• ADHD, anxiety/depression, “sundowning”
  • Pregnancy (especially if Fe- or folate-deficient)
  • Depends on history, yet often “difficult to describe”
  • May go undiagnosed for years by multiple doctors
  • Claudication: Movement does not relieve pain and may worsen it.
  • Motor neuron disease fasciculation/tremor: no discomfort or circadian pattern
  • Peripheral neuropathy: usually no circadian pattern; unresponsive to dopamine agonists
  • Dermatitis/pruritus: movement only to scratch; no circadian pattern
  • Sleep-related leg cramps: isolated and very painful muscle contracture
  • Periodic limb movement disorder: no wakeful movements
  • Sleep starts: isolated involuntary events
  • Rhythmic movement sleep disorder: movement periodicity faster than RLS
  • Growing pains: no urge to move or relief by movement; circadian pattern opposite RLS
  • ADHD: no sleep disorders or complaints in diagnostic criteria
Serum ferritin to assess for iron deficiency
Diagnostic Procedures/Other
  • Sleep study helpful but not required
    • Frequent, periodic movements during wake
  • Suggested immobilization test
    • Conducted before nocturnal polysomnography
    • Patient attempts to sit still in bed for 1 hour
    • >40 movements per hour suggests RLS.
  • Ankle actigraphy for in-home use
  • Electromyography, nerve conduction studies for peripheral neuropathy, radiculopathy
Test Interpretation
  • Serum ferritin should be >75 ng/mL.
  • Transferrin saturation should be >16%.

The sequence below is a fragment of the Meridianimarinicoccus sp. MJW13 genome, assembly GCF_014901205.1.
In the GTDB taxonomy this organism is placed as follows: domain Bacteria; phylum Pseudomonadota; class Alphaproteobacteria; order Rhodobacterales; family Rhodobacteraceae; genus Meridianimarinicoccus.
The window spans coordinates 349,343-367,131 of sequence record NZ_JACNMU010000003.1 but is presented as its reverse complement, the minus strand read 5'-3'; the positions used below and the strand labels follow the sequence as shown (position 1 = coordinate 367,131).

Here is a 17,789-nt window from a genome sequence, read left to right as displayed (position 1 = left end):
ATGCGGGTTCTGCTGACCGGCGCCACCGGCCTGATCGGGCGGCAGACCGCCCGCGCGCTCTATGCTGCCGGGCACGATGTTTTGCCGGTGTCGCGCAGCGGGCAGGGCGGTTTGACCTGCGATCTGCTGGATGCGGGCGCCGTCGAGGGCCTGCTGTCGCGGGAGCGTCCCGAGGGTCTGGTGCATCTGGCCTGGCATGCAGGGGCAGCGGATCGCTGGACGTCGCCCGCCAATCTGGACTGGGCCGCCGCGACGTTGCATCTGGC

First-line treatments
  • Prescribed daily exercise (3)[B]; adequate sleep
  • Correct iron deficiency.
  • Dopaminergic medications
  • For secondary RLS, treat cause(s).
  • Multiple possible causes are not mutually exclusive.
  • If iron deficient, supplement:
    • 325 mg FeSO4 TID
    • Repletion requires months.
  • Daily exercise. However, avoid unusual activity that may exacerbate symptoms.
  • Regular and replete sleep
  • Hot bath and leg massage
  • Warm the legs (long heavy socks, electric blanket).
  • Intense mental activity (games, puzzles, etc.)
  • Avoid exacerbating factors.
  • Use minimum effective dose.
  • Preferentially use longer-acting/extended-release options.
  • Daytime sleepiness unusual with doses and timing for RLS
  • Severe/refractory RLS may require combination therapy (4,5)[A].

First Line
  • Dopamine agonists (4,5)[A]; titrate every 3 days to minimum dose necessary to fully control symptoms:
    • Pramipexole (Mirapex): 0.125 to 0.5 mg 1 hour before symptoms; titrate by 0.125 mg
    • Ropinirole (Requip): 0.25 to 4 mg 1 hour before symptoms; titrate by 0.25 mg
    • Divide dose for evening and bedtime symptoms.
    • Transdermal rotigotine (Neupro): 1 to 3 mg/24 hours patch; initiate with 1 mg/day; titrate by 1 mg weekly